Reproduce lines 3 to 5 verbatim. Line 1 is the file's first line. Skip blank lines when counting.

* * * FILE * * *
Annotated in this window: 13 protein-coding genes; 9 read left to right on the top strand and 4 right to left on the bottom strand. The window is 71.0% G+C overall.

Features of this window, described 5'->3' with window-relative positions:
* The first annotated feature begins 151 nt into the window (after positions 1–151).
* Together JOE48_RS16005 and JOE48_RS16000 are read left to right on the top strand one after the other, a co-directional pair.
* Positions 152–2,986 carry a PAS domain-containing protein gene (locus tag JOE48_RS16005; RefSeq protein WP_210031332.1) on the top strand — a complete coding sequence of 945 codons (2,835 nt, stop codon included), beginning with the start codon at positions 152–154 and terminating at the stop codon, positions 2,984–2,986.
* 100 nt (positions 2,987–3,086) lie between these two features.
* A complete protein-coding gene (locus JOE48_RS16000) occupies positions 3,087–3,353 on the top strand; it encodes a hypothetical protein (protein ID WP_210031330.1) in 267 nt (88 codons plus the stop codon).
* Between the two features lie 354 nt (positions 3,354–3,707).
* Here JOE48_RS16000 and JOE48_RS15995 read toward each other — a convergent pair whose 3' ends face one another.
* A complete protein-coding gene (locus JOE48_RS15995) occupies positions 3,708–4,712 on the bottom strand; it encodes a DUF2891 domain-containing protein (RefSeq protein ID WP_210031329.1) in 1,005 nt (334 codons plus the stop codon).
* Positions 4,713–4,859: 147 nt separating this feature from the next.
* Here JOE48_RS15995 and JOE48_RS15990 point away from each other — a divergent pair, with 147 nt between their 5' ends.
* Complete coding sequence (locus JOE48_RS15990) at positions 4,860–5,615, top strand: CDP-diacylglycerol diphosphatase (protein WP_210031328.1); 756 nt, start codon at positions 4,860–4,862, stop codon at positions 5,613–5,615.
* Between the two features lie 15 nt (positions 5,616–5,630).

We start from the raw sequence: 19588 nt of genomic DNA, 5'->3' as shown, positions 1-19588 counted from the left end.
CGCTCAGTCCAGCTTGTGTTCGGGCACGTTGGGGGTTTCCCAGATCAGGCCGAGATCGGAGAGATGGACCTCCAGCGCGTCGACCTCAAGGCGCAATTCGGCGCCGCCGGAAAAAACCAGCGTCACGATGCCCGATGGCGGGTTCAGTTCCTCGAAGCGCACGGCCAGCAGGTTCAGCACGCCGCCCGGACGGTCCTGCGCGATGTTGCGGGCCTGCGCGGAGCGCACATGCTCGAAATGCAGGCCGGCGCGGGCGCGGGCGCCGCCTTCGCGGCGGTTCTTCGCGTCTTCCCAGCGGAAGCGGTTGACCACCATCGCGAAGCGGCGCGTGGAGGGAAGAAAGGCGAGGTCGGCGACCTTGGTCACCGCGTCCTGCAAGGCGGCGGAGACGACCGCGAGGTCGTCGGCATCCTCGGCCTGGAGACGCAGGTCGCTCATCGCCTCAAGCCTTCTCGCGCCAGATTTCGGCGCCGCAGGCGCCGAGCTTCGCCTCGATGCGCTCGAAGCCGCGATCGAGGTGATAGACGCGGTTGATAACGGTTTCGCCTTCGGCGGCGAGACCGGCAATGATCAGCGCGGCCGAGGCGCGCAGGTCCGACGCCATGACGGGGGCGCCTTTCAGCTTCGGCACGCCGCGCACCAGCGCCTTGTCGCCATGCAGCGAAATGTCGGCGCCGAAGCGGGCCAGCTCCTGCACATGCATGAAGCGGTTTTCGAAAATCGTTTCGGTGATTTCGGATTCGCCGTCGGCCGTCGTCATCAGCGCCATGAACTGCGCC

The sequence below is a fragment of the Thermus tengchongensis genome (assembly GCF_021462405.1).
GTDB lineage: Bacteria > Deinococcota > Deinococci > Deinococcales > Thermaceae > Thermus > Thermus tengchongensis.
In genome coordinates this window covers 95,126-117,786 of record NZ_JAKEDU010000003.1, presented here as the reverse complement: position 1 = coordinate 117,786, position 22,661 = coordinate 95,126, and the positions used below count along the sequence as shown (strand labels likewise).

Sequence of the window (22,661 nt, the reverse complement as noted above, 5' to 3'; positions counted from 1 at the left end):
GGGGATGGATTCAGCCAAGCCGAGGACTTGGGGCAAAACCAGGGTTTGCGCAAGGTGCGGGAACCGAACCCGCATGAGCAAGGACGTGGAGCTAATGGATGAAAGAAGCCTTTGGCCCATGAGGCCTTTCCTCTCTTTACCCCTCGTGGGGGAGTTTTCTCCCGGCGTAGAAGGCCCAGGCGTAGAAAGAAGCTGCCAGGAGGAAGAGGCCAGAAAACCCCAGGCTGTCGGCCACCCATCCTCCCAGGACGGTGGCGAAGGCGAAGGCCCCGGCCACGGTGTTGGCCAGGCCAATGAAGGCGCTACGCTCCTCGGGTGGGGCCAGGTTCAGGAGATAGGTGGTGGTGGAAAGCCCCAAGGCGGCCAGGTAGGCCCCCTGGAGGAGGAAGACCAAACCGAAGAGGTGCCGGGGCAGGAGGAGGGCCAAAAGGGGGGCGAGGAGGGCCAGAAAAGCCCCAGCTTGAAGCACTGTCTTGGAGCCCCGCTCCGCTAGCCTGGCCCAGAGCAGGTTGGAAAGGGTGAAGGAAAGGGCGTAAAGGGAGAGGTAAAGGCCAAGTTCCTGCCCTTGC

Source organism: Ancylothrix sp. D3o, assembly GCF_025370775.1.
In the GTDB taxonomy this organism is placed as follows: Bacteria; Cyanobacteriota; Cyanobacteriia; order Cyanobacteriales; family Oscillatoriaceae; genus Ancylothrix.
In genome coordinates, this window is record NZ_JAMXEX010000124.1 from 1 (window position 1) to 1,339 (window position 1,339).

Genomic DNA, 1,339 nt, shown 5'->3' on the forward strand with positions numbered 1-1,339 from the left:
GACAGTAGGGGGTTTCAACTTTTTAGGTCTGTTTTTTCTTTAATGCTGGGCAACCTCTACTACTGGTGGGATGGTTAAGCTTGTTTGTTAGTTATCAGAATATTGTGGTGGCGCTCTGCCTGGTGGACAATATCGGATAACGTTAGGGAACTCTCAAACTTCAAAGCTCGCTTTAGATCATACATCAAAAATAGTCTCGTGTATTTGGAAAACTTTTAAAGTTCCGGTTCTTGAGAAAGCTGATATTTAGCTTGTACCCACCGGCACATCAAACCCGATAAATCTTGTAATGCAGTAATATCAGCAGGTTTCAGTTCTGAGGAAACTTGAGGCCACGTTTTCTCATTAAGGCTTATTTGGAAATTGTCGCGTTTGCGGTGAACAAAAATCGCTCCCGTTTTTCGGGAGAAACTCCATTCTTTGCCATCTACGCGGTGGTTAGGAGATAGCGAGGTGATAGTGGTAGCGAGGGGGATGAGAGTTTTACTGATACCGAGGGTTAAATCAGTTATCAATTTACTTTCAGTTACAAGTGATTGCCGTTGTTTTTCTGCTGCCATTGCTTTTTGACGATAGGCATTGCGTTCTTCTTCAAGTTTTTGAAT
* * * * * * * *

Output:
* The first annotated feature begins 151 nt into the window (after positions 1–151).
* Together JOE48_RS16005 and JOE48_RS16000 are read left to right on the top strand one after the other, a co-directional pair.
* Positions 152–2,986 carry a PAS domain-containing protein gene (locus tag JOE48_RS16005; RefSeq protein WP_210031332.1) on the top strand — a complete coding sequence of 945 codons (2,835 nt, stop codon included), beginning with the start codon at positions 152–154 and terminating at the stop codon, positions 2,984–2,986.